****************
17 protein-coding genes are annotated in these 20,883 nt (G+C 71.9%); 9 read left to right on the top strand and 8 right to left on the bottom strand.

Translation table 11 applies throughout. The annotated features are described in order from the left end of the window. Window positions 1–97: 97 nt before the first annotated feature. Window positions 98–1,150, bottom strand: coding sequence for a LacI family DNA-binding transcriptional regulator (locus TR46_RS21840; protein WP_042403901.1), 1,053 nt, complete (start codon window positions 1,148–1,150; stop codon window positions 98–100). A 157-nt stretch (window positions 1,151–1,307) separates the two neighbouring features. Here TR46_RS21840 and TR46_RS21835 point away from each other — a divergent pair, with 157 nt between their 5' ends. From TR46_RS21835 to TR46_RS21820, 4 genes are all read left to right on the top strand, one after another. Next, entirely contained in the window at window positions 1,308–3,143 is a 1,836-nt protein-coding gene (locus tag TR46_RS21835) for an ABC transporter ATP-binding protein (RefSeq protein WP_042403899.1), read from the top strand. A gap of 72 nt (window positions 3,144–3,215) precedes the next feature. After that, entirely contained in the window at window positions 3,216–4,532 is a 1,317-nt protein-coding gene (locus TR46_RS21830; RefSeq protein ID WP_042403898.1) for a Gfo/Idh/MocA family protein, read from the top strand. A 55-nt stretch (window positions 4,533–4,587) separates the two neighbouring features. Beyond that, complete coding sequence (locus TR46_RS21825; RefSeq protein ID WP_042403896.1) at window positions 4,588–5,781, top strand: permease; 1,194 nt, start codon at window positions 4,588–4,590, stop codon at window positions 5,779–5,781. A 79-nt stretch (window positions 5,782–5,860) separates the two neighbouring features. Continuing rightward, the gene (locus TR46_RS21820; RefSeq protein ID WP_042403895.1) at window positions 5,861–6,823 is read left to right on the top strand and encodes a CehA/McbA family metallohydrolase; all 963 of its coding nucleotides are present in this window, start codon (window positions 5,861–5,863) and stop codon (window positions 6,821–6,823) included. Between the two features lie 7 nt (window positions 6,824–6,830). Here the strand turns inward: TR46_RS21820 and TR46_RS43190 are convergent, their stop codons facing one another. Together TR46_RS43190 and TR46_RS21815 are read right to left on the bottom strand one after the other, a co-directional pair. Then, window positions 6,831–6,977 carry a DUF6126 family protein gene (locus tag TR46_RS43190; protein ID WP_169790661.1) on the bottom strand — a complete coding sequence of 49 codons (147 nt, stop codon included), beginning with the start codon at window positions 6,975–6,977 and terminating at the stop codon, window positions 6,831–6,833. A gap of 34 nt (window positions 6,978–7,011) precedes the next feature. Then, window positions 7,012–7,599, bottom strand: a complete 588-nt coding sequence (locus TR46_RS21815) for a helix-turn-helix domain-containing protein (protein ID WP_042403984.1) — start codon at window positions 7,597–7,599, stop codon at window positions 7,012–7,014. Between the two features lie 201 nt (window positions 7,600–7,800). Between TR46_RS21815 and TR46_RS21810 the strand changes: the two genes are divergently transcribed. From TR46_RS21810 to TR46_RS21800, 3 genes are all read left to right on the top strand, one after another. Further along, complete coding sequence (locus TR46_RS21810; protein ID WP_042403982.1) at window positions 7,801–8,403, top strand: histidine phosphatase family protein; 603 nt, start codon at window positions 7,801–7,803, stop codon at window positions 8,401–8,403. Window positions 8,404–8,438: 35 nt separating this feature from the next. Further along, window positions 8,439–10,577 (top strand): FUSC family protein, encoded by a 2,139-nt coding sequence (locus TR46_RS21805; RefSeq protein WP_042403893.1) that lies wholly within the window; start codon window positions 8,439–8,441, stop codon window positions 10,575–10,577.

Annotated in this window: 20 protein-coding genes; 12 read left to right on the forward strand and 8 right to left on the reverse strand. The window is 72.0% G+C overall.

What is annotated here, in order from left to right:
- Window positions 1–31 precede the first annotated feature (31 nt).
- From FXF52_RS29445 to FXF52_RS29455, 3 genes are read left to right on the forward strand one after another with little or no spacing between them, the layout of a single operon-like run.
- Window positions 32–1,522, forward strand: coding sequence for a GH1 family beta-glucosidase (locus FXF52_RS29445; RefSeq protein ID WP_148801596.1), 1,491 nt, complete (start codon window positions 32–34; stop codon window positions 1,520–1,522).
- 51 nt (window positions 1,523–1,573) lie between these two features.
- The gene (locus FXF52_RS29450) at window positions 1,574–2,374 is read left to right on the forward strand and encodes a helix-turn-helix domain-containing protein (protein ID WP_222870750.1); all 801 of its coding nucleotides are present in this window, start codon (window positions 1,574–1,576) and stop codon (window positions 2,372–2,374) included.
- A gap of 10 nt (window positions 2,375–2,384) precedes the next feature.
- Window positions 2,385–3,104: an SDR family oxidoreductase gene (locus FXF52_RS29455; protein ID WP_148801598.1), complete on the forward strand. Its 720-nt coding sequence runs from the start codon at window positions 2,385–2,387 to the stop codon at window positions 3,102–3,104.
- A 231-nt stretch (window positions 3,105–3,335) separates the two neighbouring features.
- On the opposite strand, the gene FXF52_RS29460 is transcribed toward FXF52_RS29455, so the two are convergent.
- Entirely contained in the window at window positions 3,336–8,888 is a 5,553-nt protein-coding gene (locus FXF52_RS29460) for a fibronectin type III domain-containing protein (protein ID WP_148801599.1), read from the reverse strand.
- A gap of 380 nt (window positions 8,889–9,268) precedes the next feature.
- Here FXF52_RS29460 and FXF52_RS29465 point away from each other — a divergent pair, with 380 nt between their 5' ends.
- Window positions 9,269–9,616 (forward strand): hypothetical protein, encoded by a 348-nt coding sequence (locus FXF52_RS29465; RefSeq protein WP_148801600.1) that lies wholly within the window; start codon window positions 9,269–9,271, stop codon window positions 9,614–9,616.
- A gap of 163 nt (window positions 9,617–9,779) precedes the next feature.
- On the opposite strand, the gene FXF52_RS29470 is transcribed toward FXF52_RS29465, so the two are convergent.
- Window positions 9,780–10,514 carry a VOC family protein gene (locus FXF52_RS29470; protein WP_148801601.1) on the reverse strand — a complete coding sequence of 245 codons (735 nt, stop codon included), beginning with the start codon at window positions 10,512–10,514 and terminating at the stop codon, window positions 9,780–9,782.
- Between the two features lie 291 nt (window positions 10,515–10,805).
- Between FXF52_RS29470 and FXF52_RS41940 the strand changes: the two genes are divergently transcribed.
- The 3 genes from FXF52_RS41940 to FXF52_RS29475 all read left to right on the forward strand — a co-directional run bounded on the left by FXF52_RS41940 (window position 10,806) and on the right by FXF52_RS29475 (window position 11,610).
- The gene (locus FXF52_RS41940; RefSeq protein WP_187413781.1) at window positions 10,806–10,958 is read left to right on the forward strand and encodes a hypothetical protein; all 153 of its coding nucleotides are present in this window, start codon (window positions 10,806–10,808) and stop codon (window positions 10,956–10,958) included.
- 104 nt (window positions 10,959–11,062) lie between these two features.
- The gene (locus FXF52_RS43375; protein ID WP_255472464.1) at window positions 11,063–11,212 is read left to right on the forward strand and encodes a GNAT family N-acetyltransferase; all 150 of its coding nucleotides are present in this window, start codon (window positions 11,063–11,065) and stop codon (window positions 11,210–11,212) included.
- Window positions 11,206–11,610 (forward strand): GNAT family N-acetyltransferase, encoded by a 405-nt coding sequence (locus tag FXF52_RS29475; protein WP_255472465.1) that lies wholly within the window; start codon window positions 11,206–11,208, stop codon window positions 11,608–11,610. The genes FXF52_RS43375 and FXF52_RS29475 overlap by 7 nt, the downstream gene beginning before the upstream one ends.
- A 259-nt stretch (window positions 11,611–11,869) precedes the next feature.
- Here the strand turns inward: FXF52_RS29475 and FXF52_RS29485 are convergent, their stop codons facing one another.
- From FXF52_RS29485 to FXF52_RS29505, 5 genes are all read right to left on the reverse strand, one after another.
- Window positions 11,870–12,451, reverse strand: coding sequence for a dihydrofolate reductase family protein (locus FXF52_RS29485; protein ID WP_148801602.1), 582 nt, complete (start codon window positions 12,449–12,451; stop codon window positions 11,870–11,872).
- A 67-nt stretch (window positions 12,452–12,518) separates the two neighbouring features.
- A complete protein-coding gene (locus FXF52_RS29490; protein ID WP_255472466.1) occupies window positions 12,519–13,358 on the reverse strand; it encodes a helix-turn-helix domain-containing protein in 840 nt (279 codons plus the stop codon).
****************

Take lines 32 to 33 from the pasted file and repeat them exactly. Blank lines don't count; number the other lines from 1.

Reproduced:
- A 67-nt stretch (window positions 12,452–12,518) separates the two neighbouring features.
- A complete protein-coding gene (locus FXF52_RS29490; protein ID WP_255472466.1) occupies window positions 12,519–13,358 on the reverse strand; it encodes a helix-turn-helix domain-containing protein in 840 nt (279 codons plus the stop codon).